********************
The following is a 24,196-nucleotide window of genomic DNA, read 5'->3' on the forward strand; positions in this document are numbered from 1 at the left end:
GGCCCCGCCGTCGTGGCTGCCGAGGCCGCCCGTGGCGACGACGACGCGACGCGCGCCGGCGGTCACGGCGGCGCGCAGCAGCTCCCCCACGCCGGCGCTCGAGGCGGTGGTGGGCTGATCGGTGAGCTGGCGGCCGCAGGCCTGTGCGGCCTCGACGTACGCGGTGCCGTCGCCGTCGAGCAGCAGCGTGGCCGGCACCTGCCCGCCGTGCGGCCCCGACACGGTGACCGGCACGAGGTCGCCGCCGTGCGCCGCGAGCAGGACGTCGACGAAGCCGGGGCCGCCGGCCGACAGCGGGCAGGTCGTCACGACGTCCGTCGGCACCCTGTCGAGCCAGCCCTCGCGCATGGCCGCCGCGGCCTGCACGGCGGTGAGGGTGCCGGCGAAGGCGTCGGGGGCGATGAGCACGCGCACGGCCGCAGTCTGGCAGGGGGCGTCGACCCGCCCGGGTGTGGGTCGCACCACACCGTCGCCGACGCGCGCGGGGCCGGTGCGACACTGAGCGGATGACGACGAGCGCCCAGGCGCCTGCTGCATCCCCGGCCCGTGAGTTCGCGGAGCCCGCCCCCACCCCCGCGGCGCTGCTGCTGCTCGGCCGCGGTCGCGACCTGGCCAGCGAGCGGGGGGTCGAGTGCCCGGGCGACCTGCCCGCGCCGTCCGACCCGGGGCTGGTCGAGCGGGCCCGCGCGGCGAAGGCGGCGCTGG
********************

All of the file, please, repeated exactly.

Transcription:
The following is a 24,196-nucleotide window of genomic DNA, read 5'->3' on the forward strand; positions in this document are numbered from 1 at the left end:
GGCCCCGCCGTCGTGGCTGCCGAGGCCGCCCGTGGCGACGACGACGCGACGCGCGCCGGCGGTCACGGCGGCGCGCAGCAGCTCCCCCACGCCGGCGCTCGAGGCGGTGGTGGGCTGATCGGTGAGCTGGCGGCCGCAGGCCTGTGCGGCCTCGACGTACGCGGTGCCGTCGCCGTCGAGCAGCAGCGTGGCCGGCACCTGCCCGCCGTGCGGCCCCGACACGGTGACCGGCACGAGGTCGCCGCCGTGCGCCGCGAGCAGGACGTCGACGAAGCCGGGGCCGCCGGCCGACAGCGGGCAGGTCGTCACGACGTCCGTCGGCACCCTGTCGAGCCAGCCCTCGCGCATGGCCGCCGCGGCCTGCACGGCGGTGAGGGTGCCGGCGAAGGCGTCGGGGGCGATGAGCACGCGCACGGCCGCAGTCTGGCAGGGGGCGTCGACCCGCCCGGGTGTGGGTCGCACCACACCGTCGCCGACGCGCGCGGGGCCGGTGCGACACTGAGCGGATGACGACGAGCGCCCAGGCGCCTGCTGCATCCCCGGCCCGTGAGTTCGCGGAGCCCGCCCCCACCCCCGCGGCGCTGCTGCTGCTCGGCCGCGGTCGCGACCTGGCCAGCGAGCGGGGGGTCGAGTGCCCGGGCGACCTGCCCGCGCCGTCCGACCCGGGGCTGGTCGAGCGGGCCCGCGCGGCGAAGGCGGCGCTGG